It’s the time of year when New York City’s department stores put on a show to rival the ones on Broadway—with holiday-themed windows full of fanciful displays, larger-than-life sculptures, fantasically bedecked mannequins, and even live humans. Some cleverly work in a little merchandise into the exhibit, others are pure festive spectacle (though if they happened to entice you through the revolving doors and into the interior, well…). Here’s a 2015 holiday walking tour that hits eight of the best store windows in town (not that you have to do them all in one gulp, or in this order). As it gets later into the month, be prepared for increasing crowds clustered around, ooohing and ahhing and snapping selfies. Best times for less-impeded viewing are in the mid-morning (once the office workers are ensconced in their cubicles, but before they break for lunch) and mid-afternoon. You might also try touring at night: most windows stay lit until at least 11pm, and there’s often the added bonus of neon displays on the exteriors of the buildings themselves, an increasing trend as the stores vie to outdo each other. What follows are our picks for the best of the holiday windows in NYC 2015.
Start out at Macy’s. For Christmas 2015, the behemoth department store (which claims to have invented the whole holiday window concept back in the 1870s) is commemorating the 50th anniversary of A Charlie Brown Christmas. Six scenes from the now-classic cartoon are recreated, with the Peanuts gang rendered in huge-headed mannequin form, and key bits of dialogue written on the windows. There are a couple of interactive surprises too. Merry Christmas, Charlie Brown!
Walk over to Fifth Ave. and up four blocks to Lord & Taylor. Macy’s claims notwithstanding, many New Yorkers see this retailer as the originator in non-commercial, animated holiday displays (it’s been unveiling ’em since 1937). Traditionally cute and cozy, the 2015 windows have a particularly sweet, homey theme (perhaps reflecting Lord & Taylor’s partnership with Habitat for Humanity). Look for candy stores, bakeries with bobbing cupcakes, and gingerbread men hoisting a gingerbread house, a mansion whose windows Advent-calendar-like open to reveal a picture within.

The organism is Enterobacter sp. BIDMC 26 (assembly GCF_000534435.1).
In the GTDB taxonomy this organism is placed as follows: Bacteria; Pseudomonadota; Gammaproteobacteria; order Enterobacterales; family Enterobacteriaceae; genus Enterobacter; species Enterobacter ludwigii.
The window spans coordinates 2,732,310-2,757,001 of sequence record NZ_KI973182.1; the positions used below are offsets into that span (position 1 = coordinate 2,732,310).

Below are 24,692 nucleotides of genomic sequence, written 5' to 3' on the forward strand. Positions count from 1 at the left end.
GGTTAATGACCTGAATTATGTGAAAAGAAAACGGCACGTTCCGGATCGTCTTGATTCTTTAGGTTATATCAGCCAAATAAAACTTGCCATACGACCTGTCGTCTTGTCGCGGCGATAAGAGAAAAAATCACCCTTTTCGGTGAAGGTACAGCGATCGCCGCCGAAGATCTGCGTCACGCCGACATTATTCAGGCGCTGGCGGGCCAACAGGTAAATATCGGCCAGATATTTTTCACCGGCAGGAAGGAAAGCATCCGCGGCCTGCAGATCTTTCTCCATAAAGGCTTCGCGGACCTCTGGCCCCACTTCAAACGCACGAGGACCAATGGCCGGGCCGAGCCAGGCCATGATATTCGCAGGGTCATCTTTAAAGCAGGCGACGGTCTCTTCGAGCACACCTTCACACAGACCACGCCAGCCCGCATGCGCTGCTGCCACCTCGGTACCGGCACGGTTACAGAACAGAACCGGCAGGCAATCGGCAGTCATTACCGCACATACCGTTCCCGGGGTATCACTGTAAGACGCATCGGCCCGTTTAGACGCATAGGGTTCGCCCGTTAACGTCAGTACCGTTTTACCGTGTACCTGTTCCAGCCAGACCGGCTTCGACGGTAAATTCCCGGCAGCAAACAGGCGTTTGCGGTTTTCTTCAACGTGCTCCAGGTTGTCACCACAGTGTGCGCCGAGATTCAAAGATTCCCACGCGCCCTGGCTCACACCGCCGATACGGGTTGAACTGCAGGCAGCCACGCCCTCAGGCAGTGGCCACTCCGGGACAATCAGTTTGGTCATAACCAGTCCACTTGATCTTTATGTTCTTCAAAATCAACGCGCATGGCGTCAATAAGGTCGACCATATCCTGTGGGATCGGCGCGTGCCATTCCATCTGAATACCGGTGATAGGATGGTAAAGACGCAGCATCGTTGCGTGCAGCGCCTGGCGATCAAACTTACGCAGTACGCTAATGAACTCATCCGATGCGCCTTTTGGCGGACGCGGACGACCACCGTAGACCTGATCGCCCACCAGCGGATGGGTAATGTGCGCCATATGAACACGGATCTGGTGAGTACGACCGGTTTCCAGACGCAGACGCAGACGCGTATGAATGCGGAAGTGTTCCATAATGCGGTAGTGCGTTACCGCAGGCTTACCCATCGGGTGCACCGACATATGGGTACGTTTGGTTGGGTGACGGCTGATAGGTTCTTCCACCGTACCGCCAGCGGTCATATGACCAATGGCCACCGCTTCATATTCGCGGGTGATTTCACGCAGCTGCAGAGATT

Head north on Fifth Ave. up to 49th St. to drink in Saks Fifth Avenue’s winter wonderland—a kind of high-fashion Ice Age. Six windows visit various miniaturized wonders of the world, clad in ice and snow—an “ice-cold Coliseum,” a “frosty Taj Mahal,” a “sub-zero Sphinx,” etc.—each presided over by a thematically garbed mannequin. Several others show ladies in (purchasable) gowns presiding over white-on-white feasts in a winter palace. Be sure to cross the street for the real spectacle, after dusk, when the illuminated blue, purple, and white palace on the building façade puts on a light show.
Stay on this side of Fifth Ave, and walk north five blocks. Pause at the windows of Henri Bendel, which are on the more conventional side, filled with merchandise, but not without clever touches—see if you can spot all the miniature mice sprinkled among the accessories. Then walk two blocks more up to Bergdorf Goodman for displays bursting with bling. Mannequins in glittery gowns and jewelry (yes, for sale within) float within sparkling fantasy settings created out of millions of Swarovski crystals: an aqumarine underwater world (complete with glittery sea creatures), a purple mine, a red-hot disco.
Cross 57th St.—don’t forget to notice at the huge neon snowflake suspended above the intersection—and browse Tiffany & Co.'s windows. If you like miniatures, you’ll love these dollhouse scenes of a Downton Abbey-like estate and surrounding woods, with tiny versions of the store’s famed robin’s egg-blue boxes and life-size (they’re real) pieces of jewelry scattered throughout. This is another store to catch after dark, when the illuminated façade comes alive; the four images suggest an elaborate pendant featuring the 128-carat Tiffany yellow diamond, surrounded by a spray of white gems.
Photographed by Tom Sibley
Walk east to Madison Ave. and north four blocks to Barneys. Known for its avant-garde displays, the fashion-forward store is embracing the art of “Chillin’ Out” with ice themes of various types. You can watch ice carvers at work (after 12pm) in one; a slowly growing, color-infused icicle castle in another; crystal-encrusted Lexus cars with penguins racing around a miniature track in a third; and giant glass stars, fashioned by sculptor Dale Chihuly, pulsating with colors and lights in time to music, in yet another.
Continue walking east to Lexington Ave., and head south one block to Bloomingdale’s. Each of these five windows combine flowers and faceted mirror sculptures on a theme of the five senses: “scent” is a gold, tree-shaped perfume box that opens to reveal another, icicle-draped tree, while a piney aroma wafts through the air as you stand before the window; “touch” depicts two snowmen holding hands and snapping a pic with their iPhone (touch the screen on the window and you can take a selfie too, which gets put up on the window). Meanwhile, in a couple of corner windows, mannequins huddle in an igloo and under a tree filled with presents from Guess Where.